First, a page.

The nonprofit Acacia Network, its affiliate Promesa Inc. and the State Office of Addiction Services and Supports (OASES) on Wednesday celebrated the opening of a brand-new Mobile Medication Unit (MMU) that will provide “substance use treatment on wheels.”
The MMU is the first mobile methadone service in the Bronx aimed at finding and treating people addicted to opioids. While another MMU by Bronx-based VIP Community Services opened in November, it does not currently operate in the Bronx.
“Mobile services are the way to go,” Bronx Borough President Vanessa Gibson said at Wednesday’s ribbon-cutting. “We are not a one-size-fits-all borough.”
The chrome and white truck will be stationed primarily at 997 Brook Ave. in the Days Inn parking lot from 8 a.m. to 2 p.m. Mondays-Saturdays.
This mobile clinic comes at a time when the overdose epidemic is at its “worst stage ever,” according to Dr. Chinazo Cunningham, the commissioner of OASES.
A filing with the New York City Campaign Finance Board (CFB) indicates that Bronx Borough President Vanessa Gibson might have some competition at her podium next year.
Current Bronx Council Member Rafael Salamanca Jr. — who represents District 17 in the South Bronx — has joined the city Campaign Finance Program as a participant for the 2025 citywide elections in the race for Bronx borough president.
While being a participant in the program doesn’t mean a potential candidate has officially launched a campaign, it does “mean the candidate opened a campaign committee so they can raise and spend money,” according to CFB Press Secretary Tim Hunter.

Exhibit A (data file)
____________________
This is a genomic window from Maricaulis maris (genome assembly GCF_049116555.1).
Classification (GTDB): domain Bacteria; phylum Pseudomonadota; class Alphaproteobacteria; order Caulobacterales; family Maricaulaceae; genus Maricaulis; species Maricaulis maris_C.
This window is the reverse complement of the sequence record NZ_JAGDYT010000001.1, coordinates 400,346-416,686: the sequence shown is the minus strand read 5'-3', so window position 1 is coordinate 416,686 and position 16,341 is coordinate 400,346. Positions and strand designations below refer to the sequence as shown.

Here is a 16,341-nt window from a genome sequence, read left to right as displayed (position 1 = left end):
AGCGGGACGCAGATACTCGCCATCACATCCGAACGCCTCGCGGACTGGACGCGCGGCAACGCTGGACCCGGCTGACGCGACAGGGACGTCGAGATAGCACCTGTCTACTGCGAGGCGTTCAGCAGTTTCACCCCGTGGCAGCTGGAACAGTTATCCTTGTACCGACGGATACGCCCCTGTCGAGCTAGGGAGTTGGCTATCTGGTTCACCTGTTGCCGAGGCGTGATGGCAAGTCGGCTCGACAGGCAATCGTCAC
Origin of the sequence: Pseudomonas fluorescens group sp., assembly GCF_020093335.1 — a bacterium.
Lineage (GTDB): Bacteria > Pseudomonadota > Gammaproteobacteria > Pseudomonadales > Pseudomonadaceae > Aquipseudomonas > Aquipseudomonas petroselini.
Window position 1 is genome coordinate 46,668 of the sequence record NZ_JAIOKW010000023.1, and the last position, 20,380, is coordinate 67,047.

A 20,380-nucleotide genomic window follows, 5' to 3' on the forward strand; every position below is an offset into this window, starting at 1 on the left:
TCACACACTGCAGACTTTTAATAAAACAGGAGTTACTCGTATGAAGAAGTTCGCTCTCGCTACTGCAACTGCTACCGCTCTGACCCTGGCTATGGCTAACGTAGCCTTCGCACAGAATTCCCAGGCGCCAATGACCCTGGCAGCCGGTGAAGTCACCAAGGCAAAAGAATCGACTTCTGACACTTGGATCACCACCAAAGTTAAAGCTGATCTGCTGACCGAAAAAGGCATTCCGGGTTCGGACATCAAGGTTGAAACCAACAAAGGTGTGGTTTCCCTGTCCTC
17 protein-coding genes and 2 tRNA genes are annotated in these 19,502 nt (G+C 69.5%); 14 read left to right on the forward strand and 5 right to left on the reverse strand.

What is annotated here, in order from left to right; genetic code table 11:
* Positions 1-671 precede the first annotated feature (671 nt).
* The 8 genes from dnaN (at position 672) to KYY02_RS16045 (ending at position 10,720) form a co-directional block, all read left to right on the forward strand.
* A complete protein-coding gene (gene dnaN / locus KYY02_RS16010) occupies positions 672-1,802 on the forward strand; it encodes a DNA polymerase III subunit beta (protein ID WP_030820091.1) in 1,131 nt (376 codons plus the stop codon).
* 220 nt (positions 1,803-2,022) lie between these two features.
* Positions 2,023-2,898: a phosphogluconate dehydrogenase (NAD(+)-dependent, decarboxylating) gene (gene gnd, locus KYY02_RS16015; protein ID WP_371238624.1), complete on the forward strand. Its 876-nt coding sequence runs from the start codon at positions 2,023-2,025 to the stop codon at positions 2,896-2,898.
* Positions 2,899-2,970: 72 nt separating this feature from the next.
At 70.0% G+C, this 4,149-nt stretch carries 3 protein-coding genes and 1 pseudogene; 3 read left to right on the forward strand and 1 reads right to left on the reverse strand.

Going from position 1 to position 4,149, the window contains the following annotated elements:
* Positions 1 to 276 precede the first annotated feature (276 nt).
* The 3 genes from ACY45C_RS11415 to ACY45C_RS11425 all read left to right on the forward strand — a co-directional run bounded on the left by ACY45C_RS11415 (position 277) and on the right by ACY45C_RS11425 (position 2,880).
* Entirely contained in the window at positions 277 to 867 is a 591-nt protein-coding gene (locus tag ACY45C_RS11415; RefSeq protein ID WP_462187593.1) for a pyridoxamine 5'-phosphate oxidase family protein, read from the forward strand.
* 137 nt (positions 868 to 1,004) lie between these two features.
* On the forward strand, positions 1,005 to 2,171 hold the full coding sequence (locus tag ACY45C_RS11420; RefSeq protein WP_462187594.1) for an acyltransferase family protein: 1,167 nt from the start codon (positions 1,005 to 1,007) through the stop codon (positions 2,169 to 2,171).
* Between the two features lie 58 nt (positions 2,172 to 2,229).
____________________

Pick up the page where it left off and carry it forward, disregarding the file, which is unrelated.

Salamanca told the Bronx Times in a Feb. 6 statement that he still hasn’t officially decided whether or not to run for borough president.
“While I have yet to make any final decisions regarding the borough presidency, setting up an exploratory committee allows me to continue to have important conversations with my family, my team and the wonderful people who call the Bronx home, before I commit to anything,” he said. “When the time is appropriate, I will let Bronxites know what will be next in store for me after my term in the City Council ends.”
Lawsuit calls on Billingsley Terrace landlords to speed up repairs as tenants remain displaced nearly two months following building collapse
Following the partial collapse of a Morris Heights building in December that displaced more than 100 residents, the building’s tenants, along with help from the Legal Aid Society, have filed a lawsuit against the landlords of the property to repair the building and allow displaced tenants to return to their homes.
The announcement of the lawsuit, which was filed against landlords David Kleiner, Yonah Roth, Mo Doe, 1915 Realty LLC, the NYC Department of Buildings (DOB) and the Department of Housing Preservation and Development, was made Monday morning at 1915 Billingsley Terrace.